The prime minister made her remarks after the Constitution Court on Friday ruled that amending the constitution is lawful, and rejected a petition opposing the government's attempt to amend the charter.
Ms Yingluck, who has returned from the ASEAN foreign ministers meeting in Phnom Penh, said she will send the court ruling to the Council of State to lay out possibility of the next procedures before pursuing the charter amendment.
The Council of State's recommendations then will be raised in the cabinet meeting, said the premier, adding that the charter amendment will be done under parliamentary mechanism.
Ms Yingluck reaffirmed that the ruling Pheu Thai Party will push ahead with a constitutional amendment as the issue was part of the party's election campaign.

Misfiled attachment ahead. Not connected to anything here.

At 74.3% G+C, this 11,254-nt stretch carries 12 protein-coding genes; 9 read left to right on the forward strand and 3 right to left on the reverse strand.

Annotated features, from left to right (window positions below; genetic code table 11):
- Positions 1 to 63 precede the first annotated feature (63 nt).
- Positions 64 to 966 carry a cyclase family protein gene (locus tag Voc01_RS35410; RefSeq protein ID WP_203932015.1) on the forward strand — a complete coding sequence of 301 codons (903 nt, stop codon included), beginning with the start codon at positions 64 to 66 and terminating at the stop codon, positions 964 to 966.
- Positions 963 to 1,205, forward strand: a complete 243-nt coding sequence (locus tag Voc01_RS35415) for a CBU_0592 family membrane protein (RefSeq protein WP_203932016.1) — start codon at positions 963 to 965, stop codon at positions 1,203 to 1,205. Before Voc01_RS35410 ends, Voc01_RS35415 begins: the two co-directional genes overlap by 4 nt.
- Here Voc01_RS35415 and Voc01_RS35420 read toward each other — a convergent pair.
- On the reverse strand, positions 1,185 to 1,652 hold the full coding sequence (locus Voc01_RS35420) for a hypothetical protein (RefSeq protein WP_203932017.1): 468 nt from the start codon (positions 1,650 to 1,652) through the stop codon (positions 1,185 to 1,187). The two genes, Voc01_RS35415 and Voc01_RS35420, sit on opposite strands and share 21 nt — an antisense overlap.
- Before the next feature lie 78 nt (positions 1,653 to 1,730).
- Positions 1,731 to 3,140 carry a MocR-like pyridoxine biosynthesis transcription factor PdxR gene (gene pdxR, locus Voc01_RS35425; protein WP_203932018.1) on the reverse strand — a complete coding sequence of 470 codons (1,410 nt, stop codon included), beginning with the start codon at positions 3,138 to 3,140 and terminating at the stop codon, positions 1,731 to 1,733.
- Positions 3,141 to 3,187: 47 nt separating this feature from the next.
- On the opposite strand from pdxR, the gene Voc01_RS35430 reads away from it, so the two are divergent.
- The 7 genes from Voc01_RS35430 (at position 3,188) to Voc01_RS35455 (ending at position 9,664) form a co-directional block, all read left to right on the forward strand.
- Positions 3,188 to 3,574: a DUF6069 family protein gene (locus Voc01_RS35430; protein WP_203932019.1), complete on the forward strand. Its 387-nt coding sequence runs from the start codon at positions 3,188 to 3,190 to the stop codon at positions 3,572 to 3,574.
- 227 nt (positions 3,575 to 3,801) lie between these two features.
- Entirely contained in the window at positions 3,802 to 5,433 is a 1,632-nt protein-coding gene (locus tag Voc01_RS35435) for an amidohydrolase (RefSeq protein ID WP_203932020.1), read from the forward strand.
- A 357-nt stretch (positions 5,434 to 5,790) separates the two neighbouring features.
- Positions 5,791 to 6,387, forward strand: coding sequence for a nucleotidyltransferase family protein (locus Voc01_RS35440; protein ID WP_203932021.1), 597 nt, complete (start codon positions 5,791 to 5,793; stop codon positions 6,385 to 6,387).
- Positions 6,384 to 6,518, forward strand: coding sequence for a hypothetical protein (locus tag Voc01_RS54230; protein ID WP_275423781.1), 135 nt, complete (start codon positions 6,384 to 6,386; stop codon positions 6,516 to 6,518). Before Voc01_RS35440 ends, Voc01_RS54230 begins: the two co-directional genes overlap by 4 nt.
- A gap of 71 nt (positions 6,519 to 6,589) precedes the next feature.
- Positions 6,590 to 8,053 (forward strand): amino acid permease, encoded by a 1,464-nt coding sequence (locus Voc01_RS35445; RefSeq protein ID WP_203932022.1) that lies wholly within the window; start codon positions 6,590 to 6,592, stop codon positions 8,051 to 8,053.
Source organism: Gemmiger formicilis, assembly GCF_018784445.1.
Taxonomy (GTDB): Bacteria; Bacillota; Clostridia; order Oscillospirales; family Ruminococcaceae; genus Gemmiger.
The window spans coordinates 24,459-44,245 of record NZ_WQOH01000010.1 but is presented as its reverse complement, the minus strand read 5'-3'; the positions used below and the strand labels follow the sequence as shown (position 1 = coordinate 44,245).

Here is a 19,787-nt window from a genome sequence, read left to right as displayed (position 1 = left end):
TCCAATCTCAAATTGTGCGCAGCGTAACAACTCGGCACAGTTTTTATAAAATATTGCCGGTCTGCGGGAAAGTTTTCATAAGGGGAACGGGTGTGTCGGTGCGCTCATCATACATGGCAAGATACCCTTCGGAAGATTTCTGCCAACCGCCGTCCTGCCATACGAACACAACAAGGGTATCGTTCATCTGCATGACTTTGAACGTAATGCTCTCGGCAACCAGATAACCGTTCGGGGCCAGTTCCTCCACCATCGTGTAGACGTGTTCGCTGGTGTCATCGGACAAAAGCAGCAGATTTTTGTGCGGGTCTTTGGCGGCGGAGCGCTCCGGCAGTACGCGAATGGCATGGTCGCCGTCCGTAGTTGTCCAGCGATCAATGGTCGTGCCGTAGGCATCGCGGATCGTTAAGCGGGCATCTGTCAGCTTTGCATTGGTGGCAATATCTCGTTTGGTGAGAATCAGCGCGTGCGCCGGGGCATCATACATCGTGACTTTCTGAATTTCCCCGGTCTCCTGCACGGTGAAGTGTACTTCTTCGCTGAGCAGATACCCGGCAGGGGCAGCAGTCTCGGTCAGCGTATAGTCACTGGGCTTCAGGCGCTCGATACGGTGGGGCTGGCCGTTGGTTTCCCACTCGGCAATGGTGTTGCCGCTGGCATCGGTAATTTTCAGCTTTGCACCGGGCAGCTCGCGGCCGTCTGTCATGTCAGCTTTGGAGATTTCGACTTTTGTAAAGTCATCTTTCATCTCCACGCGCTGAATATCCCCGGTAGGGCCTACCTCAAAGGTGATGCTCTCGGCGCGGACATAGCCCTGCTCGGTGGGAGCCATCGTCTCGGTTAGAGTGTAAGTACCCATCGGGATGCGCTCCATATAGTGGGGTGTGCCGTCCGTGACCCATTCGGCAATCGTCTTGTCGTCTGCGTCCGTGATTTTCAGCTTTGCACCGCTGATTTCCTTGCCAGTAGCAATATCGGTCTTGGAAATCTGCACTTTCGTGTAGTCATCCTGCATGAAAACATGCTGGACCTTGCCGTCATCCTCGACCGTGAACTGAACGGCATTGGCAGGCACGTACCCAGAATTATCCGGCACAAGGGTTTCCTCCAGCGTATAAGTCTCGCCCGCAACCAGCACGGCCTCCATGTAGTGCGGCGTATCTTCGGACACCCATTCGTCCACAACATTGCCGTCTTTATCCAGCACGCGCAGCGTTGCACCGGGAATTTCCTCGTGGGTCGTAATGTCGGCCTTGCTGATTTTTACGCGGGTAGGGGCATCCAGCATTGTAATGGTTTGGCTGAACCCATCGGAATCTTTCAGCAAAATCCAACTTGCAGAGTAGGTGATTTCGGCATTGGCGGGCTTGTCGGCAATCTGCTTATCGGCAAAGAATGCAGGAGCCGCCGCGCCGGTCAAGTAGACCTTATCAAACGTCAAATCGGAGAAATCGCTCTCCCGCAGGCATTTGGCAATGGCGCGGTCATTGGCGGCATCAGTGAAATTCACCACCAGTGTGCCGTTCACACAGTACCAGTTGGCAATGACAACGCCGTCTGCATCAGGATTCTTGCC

The premier said she believed the ruling will not delay the charter amendment process, while expressing her gratitude that the public heard the court ruling in a peaceful manner.
In the crucial verdict, the eight-judge bench voted unanimously that there were insufficient grounds to support the complainants regarding alleged attempts to overthrow Thailand’s constitutional monarchy. Therefore the court rejected the petition.
Filed by five complainants, including lawmakers, the petition claimed the ruling Pheu Thai Party’s move to rewrite the charter and to set up a constitution drafting assembly was tantamount to an attempt to topple the constitutional monarchy.
The court however said the constitution could be amended article by article, but not be entirely rewritten.
Regarding an attempt to amend Article 291 to pave the way for the entire charter to be rewritten, the court ruled that since the current 2007 constitution won a referendum, the move to set up a charter drafting assembly to rewrite the entire referendum-sanctioned supreme law is not possible without another referendum.
The court ruling is seen by critics as a compromise which helped ease mounting political tensions.